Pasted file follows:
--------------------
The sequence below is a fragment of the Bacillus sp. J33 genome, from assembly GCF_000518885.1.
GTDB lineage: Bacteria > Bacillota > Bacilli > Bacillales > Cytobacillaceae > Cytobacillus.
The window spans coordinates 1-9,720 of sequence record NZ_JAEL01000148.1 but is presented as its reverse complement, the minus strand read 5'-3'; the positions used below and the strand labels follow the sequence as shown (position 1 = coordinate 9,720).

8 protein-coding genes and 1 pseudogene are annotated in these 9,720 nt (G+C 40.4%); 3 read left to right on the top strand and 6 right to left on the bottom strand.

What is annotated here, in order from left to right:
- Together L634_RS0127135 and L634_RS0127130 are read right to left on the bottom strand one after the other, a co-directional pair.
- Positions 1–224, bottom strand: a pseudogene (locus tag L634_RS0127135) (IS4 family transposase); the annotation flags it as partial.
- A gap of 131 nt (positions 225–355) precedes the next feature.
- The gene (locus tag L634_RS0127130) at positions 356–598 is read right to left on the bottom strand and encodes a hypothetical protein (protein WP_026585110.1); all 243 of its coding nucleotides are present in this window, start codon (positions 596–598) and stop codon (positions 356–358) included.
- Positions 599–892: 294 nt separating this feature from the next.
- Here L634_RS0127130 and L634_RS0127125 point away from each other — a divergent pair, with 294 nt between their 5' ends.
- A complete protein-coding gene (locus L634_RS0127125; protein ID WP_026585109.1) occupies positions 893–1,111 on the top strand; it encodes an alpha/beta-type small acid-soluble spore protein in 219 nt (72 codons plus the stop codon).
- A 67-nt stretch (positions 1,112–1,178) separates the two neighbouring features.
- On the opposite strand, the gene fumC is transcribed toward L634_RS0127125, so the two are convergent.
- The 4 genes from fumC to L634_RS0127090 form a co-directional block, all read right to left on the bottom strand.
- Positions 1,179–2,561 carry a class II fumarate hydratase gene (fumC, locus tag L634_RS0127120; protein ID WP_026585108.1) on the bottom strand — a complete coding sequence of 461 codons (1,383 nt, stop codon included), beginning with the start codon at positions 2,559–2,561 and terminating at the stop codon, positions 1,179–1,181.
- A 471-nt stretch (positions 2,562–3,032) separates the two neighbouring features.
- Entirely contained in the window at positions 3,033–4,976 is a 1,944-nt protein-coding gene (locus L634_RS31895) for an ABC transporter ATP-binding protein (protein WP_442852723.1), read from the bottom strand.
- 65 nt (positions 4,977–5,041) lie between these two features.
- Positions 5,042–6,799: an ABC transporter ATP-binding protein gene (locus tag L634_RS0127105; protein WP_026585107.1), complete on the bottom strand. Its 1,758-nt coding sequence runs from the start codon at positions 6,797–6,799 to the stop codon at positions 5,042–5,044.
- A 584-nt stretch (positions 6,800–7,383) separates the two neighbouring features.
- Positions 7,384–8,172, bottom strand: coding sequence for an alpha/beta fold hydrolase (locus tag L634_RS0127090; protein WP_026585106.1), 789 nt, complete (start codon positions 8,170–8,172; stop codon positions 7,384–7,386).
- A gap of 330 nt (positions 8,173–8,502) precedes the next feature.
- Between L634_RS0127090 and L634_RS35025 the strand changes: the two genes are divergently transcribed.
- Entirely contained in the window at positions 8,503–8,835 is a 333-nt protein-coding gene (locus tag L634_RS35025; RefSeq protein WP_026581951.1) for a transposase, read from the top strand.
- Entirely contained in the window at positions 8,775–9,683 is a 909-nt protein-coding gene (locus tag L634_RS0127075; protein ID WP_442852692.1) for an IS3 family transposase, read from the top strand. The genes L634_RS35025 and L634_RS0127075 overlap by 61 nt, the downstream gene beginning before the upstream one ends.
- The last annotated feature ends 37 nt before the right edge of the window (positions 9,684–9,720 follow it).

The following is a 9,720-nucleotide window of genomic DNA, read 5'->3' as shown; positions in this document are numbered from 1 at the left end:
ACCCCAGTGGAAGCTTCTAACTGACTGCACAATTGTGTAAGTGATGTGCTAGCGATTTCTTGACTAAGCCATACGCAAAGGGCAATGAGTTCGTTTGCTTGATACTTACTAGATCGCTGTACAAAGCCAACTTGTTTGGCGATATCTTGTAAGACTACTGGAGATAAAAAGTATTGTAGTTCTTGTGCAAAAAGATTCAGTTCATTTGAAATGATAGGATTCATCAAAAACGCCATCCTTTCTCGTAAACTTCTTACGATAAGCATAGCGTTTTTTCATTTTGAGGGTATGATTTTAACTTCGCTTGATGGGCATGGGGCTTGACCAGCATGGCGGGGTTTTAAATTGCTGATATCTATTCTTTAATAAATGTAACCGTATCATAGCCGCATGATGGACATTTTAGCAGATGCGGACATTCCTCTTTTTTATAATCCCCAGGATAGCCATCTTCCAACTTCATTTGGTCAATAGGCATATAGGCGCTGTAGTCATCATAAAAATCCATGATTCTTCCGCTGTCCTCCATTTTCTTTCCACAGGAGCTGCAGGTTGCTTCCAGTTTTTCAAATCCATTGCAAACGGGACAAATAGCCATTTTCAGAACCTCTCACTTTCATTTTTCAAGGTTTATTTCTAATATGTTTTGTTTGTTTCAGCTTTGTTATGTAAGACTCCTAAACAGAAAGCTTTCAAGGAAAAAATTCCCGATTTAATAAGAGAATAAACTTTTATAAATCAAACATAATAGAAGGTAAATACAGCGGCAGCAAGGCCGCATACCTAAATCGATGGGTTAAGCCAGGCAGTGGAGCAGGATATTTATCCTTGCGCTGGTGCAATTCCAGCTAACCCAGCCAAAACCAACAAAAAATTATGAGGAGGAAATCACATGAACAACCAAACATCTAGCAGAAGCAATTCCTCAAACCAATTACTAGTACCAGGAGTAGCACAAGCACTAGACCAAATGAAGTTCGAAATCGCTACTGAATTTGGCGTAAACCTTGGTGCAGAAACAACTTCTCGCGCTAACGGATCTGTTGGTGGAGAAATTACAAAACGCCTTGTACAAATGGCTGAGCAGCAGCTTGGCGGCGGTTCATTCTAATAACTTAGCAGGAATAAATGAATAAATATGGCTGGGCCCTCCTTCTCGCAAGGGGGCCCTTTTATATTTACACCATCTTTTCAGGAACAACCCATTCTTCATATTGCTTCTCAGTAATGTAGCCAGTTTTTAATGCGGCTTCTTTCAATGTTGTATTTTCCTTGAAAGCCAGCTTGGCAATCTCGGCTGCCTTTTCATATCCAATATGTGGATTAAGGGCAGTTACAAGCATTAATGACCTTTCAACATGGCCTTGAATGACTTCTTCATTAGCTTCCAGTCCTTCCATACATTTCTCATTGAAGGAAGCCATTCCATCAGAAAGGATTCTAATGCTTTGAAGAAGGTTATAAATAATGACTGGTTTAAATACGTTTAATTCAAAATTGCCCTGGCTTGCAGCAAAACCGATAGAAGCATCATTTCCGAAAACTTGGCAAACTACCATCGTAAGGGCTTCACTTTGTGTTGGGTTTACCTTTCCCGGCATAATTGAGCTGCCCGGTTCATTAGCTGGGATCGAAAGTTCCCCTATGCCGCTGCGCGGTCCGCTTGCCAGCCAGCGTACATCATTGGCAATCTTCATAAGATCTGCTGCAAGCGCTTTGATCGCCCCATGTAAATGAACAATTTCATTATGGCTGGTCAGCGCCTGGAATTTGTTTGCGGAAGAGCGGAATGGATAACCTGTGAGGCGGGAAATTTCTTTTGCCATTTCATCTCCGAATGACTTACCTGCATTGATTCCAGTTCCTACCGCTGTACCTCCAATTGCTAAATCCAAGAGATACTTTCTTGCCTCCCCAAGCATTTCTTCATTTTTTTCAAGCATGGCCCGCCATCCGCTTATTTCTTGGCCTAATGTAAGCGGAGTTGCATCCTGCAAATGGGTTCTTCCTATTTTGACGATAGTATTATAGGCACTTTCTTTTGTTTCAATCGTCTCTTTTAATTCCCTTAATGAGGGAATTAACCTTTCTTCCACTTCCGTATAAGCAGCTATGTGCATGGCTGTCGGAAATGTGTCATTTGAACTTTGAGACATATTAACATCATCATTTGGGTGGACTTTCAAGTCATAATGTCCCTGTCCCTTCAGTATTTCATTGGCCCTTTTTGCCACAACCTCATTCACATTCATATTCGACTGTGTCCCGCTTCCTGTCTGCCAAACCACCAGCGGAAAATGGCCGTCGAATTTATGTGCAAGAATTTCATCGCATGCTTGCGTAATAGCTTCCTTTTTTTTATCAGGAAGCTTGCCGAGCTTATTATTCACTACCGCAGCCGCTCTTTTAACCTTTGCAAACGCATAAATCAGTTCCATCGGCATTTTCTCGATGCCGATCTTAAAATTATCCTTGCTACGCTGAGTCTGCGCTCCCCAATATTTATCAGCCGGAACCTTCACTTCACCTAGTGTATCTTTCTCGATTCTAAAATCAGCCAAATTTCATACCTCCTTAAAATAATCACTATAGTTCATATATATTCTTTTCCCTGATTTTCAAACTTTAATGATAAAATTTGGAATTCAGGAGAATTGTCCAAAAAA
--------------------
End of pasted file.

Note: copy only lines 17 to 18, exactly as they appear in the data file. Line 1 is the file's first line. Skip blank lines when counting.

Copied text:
- A 471-nt stretch (positions 2,562–3,032) separates the two neighbouring features.
- Entirely contained in the window at positions 3,033–4,976 is a 1,944-nt protein-coding gene (locus L634_RS31895) for an ABC transporter ATP-binding protein (protein WP_442852723.1), read from the bottom strand.